Mid-September in Oregon’s Willamette Valley, Morning dawns with a chill, while Daylight still strokes rosy tendrils along its rocky coast well into the night.
This is my favorite season to run along the river. Winding along the banks under the evergreen canopy of Douglas fir and hemlock, the last blackberries bake in the sun, their heady perfume wafting through the air. The last vestiges high off the ground are still good for cobbler, if you can brave their thorny concertina wire.
In the spring, tiny bunnies wait on the path for my approach. When I’m close enough, they spring across to the other side and disappear into the undergrowth.
In the fall the bunnies are off-duty, but the path is carpeted with fuzzy orange and black Woollybear caterpillars moseying along to find a new sheltering piece of bark. It’s nearly impossible to run without stepping on one, so my stride shortens tentatively.
Gnats swarm in thick clouds without regard for those of us who are breathing. Frog sentries screech warnings just before plopping into water. Stagnant pools thickly braid earthy ropes of rotting leaves, scaly creatures, hidden secrets, and nature unbroken.
1. Early education actually evens out by third grade. There is no reason to put a three year old in school.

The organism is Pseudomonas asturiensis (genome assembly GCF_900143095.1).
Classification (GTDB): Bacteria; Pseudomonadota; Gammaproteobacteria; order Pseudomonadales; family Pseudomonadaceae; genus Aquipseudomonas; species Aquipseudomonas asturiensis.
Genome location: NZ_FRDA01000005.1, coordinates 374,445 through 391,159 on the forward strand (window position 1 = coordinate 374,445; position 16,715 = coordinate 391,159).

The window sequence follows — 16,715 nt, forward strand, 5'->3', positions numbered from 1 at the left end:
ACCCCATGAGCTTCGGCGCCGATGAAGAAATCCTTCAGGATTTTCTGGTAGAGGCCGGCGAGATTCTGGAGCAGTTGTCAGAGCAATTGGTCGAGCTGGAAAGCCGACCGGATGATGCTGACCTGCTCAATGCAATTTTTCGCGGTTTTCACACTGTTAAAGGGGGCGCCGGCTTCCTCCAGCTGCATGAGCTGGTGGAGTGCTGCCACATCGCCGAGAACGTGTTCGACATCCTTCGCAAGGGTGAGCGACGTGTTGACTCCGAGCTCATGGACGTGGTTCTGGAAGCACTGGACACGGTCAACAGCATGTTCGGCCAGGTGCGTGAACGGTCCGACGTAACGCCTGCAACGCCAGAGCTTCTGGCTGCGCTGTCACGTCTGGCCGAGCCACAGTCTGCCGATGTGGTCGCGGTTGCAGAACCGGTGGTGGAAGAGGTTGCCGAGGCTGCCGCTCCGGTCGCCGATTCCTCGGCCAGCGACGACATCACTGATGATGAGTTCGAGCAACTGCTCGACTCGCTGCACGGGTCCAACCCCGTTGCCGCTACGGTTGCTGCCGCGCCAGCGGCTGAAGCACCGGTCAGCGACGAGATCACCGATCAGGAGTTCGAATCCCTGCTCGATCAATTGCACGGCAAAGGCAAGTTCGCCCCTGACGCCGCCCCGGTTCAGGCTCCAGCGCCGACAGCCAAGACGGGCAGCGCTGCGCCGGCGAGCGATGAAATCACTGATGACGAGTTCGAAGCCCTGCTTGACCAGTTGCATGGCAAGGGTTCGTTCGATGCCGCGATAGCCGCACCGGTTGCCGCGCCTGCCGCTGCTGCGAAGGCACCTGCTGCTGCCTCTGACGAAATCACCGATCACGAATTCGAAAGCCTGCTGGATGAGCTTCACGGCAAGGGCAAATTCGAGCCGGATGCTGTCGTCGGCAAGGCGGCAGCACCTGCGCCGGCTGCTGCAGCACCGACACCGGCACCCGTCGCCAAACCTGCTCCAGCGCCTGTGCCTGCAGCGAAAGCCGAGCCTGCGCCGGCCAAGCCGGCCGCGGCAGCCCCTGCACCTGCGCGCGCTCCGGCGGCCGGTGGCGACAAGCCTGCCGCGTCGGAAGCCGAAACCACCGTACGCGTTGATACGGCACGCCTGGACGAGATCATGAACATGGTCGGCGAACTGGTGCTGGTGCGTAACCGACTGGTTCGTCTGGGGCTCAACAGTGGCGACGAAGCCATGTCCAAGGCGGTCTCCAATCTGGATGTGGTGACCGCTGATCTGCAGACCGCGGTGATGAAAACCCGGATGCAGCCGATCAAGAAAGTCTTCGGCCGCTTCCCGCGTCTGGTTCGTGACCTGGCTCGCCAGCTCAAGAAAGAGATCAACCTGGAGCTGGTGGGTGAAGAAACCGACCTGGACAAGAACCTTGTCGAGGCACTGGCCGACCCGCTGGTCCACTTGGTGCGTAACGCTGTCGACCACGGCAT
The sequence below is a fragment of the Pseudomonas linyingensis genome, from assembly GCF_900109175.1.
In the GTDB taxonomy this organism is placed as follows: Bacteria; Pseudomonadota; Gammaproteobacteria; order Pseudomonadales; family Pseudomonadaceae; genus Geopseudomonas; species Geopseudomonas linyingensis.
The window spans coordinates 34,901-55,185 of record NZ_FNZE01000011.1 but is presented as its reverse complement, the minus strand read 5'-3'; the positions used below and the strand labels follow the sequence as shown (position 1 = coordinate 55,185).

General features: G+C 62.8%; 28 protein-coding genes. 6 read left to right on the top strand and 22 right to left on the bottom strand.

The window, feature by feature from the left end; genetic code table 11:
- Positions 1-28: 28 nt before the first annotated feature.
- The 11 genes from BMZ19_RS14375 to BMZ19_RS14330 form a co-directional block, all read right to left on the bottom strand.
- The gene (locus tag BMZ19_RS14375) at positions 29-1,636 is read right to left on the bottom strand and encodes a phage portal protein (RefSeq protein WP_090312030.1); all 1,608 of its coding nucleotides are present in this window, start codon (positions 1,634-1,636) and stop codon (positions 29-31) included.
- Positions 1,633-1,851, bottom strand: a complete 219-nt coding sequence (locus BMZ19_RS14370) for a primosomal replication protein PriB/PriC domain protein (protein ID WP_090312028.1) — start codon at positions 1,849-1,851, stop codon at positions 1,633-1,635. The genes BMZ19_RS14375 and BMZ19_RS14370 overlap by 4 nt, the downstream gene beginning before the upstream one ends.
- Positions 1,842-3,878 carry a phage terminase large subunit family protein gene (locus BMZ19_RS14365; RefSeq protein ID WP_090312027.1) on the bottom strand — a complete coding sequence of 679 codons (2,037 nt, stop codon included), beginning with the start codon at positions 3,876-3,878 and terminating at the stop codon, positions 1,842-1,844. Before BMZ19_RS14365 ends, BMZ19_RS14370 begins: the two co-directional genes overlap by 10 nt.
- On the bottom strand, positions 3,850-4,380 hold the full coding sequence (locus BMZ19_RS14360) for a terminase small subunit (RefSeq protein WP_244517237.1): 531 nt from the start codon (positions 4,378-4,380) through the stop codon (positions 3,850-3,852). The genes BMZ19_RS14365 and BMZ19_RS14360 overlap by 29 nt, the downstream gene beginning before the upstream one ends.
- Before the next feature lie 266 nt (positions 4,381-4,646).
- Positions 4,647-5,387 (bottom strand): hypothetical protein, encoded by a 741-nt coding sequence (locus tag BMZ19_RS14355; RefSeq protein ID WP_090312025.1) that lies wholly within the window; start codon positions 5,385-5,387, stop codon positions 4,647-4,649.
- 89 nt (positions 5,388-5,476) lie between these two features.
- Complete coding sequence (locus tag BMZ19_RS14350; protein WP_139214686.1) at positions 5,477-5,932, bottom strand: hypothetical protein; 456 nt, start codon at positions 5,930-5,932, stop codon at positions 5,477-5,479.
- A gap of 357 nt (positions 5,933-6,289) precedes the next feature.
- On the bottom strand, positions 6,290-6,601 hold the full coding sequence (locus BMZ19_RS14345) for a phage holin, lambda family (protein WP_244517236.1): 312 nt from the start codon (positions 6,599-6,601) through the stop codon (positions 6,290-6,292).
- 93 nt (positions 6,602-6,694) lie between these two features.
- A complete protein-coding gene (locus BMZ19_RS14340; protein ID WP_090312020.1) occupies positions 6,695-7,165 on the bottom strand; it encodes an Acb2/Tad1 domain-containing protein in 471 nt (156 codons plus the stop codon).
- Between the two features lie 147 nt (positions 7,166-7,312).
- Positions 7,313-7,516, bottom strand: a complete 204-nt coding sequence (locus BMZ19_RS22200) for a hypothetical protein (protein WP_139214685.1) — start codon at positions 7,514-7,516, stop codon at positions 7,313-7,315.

2. There is no logical comparison to Finland or any country that isn’t as open, diverse, as big, or that has such high expectations of ALL students as the US.
3. Teachers are never considered finally professional – – professional development is never ending, and it never stays the same. Every new superintendent, principal, and education secretary brings a penchant for new “development.” The one thing every teacher needs is more time. Not meetings, not training, not collaboration. TIME to use in planning and preparation and grading. The powers that be somehow cannot stand when there is unplanned time available.
4. Also, until we end social promotion and admit and recognize its limitations, and that of inclusion policies on the success of classrooms, teachers will continue to feel overwhelmed and under- supported.
Two years ago, I won a classroom library of about 150 brand new beautiful young adult literature books at a district professional development training session. Since then I’ve been able to add a second full library collection, and many of my own copies.
I’ve scrounged up bookshelves from surplus, Craigslist, garage sales, and the dusty corners of the garage. At the end of last year, I entered each isbn# into an online classroom library for individual electronic check out, so hopefully I’ll be able to easily track the books–and get them returned! We haven’t gotten to that point yet this year, so we’ll see how it goes.
Since then I’ve planned to read a different ya novel every month, on top of my teaching duties, but I admit I’ve heavily failed. Best laid plans, and all that. But I was able to read a few, one of which was Miss Peregrine’s Home for Peculiar Childrenby Ransom Riggs.